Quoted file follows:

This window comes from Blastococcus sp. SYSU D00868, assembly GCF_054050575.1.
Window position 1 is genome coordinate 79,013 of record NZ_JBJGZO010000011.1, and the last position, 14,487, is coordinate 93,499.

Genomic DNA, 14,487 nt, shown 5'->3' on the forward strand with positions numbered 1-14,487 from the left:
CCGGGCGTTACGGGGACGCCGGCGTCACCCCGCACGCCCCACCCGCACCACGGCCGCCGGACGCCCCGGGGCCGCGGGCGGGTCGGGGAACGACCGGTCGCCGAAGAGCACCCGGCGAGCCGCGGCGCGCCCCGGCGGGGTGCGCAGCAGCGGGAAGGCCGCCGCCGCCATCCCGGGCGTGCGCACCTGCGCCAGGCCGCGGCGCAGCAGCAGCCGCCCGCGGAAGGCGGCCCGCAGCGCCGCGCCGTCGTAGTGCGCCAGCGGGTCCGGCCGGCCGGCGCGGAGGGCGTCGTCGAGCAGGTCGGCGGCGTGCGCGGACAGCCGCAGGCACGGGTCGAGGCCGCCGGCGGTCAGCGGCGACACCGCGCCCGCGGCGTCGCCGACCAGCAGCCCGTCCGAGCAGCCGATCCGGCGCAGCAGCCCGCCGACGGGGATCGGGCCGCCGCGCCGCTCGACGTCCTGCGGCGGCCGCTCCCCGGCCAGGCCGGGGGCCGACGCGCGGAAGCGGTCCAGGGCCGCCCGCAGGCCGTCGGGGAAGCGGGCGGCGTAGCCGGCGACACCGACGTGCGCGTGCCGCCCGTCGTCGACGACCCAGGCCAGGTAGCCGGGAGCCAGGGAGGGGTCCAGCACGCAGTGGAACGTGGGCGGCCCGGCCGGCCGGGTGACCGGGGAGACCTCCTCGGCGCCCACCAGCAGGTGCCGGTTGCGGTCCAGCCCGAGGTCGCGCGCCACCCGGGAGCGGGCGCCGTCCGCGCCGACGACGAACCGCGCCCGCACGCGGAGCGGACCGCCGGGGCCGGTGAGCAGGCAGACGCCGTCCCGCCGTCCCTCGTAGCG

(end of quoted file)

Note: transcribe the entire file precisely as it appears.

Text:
This window comes from Blastococcus sp. SYSU D00868, assembly GCF_054050575.1.
Window position 1 is genome coordinate 79,013 of record NZ_JBJGZO010000011.1, and the last position, 14,487, is coordinate 93,499.

Genomic DNA, 14,487 nt, shown 5'->3' on the forward strand with positions numbered 1-14,487 from the left:
CCGGGCGTTACGGGGACGCCGGCGTCACCCCGCACGCCCCACCCGCACCACGGCCGCCGGACGCCCCGGGGCCGCGGGCGGGTCGGGGAACGACCGGTCGCCGAAGAGCACCCGGCGAGCCGCGGCGCGCCCCGGCGGGGTGCGCAGCAGCGGGAAGGCCGCCGCCGCCATCCCGGGCGTGCGCACCTGCGCCAGGCCGCGGCGCAGCAGCAGCCGCCCGCGGAAGGCGGCCCGCAGCGCCGCGCCGTCGTAGTGCGCCAGCGGGTCCGGCCGGCCGGCGCGGAGGGCGTCGTCGAGCAGGTCGGCGGCGTGCGCGGACAGCCGCAGGCACGGGTCGAGGCCGCCGGCGGTCAGCGGCGACACCGCGCCCGCGGCGTCGCCGACCAGCAGCCCGTCCGAGCAGCCGATCCGGCGCAGCAGCCCGCCGACGGGGATCGGGCCGCCGCGCCGCTCGACGTCCTGCGGCGGCCGCTCCCCGGCCAGGCCGGGGGCCGACGCGCGGAAGCGGTCCAGGGCCGCCCGCAGGCCGTCGGGGAAGCGGGCGGCGTAGCCGGCGACACCGACGTGCGCGTGCCGCCCGTCGTCGACGACCCAGGCCAGGTAGCCGGGAGCCAGGGAGGGGTCCAGCACGCAGTGGAACGTGGGCGGCCCGGCCGGCCGGGTGACCGGGGAGACCTCCTCGGCGCCCACCAGCAGGTGCCGGTTGCGGTCCAGCCCGAGGTCGCGCGCCACCCGGGAGCGGGCGCCGTCCGCGCCGACGACGAACCGCGCCCGCACGCGGAGCGGACCGCCGGGGCCGGTGAGCAGGCAGACGCCGTCCCGCCGTCCCTCGTAGCG